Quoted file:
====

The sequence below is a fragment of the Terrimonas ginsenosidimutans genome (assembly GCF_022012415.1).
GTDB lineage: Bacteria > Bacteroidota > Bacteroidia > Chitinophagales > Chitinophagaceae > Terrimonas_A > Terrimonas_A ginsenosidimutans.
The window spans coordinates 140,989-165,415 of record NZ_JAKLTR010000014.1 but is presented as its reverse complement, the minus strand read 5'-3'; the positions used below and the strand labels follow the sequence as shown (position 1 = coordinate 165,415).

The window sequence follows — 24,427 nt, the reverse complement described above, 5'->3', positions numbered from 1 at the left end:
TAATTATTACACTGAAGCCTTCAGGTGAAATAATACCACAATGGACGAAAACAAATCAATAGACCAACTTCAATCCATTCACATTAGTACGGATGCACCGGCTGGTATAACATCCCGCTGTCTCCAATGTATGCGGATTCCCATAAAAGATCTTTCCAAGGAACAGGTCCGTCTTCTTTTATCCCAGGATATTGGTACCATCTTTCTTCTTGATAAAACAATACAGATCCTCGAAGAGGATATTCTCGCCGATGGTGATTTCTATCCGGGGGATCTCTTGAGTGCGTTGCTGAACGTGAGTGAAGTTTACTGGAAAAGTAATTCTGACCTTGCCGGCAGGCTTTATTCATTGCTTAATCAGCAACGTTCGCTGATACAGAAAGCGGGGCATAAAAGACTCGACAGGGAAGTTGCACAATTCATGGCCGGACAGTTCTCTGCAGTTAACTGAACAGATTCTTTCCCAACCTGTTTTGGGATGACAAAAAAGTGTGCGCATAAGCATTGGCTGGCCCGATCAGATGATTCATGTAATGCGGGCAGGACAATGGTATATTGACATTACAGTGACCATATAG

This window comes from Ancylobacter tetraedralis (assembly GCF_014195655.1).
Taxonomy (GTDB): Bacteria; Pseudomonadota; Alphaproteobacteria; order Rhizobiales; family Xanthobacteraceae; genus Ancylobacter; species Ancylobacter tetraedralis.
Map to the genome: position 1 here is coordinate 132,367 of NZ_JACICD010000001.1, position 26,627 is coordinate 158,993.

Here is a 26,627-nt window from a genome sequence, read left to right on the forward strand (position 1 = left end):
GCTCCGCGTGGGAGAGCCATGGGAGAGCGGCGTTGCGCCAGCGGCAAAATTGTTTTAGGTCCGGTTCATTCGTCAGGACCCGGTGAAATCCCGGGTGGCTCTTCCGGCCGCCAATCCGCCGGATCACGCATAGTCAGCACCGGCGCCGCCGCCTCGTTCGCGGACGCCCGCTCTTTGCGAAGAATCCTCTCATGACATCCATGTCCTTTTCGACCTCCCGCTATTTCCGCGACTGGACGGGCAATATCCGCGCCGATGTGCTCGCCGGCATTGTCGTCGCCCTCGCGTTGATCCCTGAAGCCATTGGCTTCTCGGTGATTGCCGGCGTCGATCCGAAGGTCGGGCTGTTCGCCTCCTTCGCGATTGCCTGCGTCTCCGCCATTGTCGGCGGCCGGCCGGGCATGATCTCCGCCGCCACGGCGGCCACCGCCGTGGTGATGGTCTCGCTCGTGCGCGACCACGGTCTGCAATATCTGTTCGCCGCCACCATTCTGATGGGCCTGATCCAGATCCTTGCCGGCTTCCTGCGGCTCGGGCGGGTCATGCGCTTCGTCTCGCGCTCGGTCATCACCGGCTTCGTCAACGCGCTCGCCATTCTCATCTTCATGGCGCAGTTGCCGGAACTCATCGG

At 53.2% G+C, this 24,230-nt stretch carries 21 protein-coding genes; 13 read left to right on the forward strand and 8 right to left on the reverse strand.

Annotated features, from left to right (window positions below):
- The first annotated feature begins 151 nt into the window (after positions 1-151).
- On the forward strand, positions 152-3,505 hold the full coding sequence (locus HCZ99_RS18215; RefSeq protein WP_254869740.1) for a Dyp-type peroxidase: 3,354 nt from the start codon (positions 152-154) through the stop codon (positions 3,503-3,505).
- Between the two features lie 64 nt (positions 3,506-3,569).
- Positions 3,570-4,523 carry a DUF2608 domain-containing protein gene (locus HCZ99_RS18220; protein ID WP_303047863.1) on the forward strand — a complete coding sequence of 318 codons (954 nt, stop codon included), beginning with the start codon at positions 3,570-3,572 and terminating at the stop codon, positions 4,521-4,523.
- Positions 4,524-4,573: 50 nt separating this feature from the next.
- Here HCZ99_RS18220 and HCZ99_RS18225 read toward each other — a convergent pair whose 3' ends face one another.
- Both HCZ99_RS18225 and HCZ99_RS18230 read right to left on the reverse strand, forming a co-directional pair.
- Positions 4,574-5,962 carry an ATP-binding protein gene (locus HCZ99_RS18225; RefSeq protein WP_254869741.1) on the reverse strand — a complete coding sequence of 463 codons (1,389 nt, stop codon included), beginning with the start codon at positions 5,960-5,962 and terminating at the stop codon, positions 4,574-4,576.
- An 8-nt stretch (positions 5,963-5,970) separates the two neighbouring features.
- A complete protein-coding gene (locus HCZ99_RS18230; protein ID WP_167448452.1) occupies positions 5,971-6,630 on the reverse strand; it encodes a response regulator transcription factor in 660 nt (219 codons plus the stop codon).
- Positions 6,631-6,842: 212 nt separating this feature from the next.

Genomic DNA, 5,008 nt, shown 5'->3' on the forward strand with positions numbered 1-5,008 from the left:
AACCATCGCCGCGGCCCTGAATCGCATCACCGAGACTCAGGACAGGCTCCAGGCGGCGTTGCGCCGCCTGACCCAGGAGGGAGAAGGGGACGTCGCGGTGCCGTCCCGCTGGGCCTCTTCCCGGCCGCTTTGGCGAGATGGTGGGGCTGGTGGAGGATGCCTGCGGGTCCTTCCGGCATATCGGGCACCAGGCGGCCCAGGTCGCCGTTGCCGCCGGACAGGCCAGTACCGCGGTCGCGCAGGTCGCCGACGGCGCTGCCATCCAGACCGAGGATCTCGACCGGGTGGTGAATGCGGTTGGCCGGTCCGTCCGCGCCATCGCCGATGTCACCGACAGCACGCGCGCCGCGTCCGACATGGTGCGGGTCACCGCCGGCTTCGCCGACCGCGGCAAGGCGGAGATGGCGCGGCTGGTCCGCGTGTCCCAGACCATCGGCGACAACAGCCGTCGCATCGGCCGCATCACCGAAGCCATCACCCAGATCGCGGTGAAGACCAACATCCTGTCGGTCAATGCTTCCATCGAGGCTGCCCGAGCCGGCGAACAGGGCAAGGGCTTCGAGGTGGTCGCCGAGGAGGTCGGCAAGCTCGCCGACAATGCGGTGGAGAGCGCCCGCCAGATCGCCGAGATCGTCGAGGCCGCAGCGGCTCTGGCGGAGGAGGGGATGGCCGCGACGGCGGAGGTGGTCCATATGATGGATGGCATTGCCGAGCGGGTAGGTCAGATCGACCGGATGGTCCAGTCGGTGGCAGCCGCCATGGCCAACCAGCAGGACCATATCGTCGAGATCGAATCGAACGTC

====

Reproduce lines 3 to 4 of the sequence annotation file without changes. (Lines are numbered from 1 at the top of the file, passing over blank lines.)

The window spans coordinates 140,989-165,415 of record NZ_JAKLTR010000014.1 but is presented as its reverse complement, the minus strand read 5'-3'; the positions used below and the strand labels follow the sequence as shown (position 1 = coordinate 165,415).

The window sequence follows — 24,427 nt, the reverse complement described above, 5'->3', positions numbered from 1 at the left end: